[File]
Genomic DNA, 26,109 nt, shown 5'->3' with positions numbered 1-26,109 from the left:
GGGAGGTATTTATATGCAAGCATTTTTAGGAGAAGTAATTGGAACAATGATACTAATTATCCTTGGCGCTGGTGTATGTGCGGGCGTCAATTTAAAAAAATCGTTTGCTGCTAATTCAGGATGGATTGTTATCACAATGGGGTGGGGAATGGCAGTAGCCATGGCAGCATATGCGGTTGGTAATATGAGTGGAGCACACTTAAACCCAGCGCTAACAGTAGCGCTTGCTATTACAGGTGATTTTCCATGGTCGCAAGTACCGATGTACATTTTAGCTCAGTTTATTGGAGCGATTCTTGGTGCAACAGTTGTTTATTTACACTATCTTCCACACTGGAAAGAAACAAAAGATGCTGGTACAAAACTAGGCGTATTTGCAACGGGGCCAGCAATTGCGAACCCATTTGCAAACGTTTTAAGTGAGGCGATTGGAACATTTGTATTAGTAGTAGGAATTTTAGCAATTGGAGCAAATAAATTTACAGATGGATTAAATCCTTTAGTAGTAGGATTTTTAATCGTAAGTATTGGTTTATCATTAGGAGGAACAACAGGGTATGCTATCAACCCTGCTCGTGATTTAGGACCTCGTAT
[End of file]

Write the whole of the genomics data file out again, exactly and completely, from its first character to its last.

Genomic DNA, 26,109 nt, shown 5'->3' with positions numbered 1-26,109 from the left:
GGGAGGTATTTATATGCAAGCATTTTTAGGAGAAGTAATTGGAACAATGATACTAATTATCCTTGGCGCTGGTGTATGTGCGGGCGTCAATTTAAAAAAATCGTTTGCTGCTAATTCAGGATGGATTGTTATCACAATGGGGTGGGGAATGGCAGTAGCCATGGCAGCATATGCGGTTGGTAATATGAGTGGAGCACACTTAAACCCAGCGCTAACAGTAGCGCTTGCTATTACAGGTGATTTTCCATGGTCGCAAGTACCGATGTACATTTTAGCTCAGTTTATTGGAGCGATTCTTGGTGCAACAGTTGTTTATTTACACTATCTTCCACACTGGAAAGAAACAAAAGATGCTGGTACAAAACTAGGCGTATTTGCAACGGGGCCAGCAATTGCGAACCCATTTGCAAACGTTTTAAGTGAGGCGATTGGAACATTTGTATTAGTAGTAGGAATTTTAGCAATTGGAGCAAATAAATTTACAGATGGATTAAATCCTTTAGTAGTAGGATTTTTAATCGTAAGTATTGGTTTATCATTAGGAGGAACAACAGGGTATGCTATCAACCCTGCTCGTGATTTAGGACCTCGTAT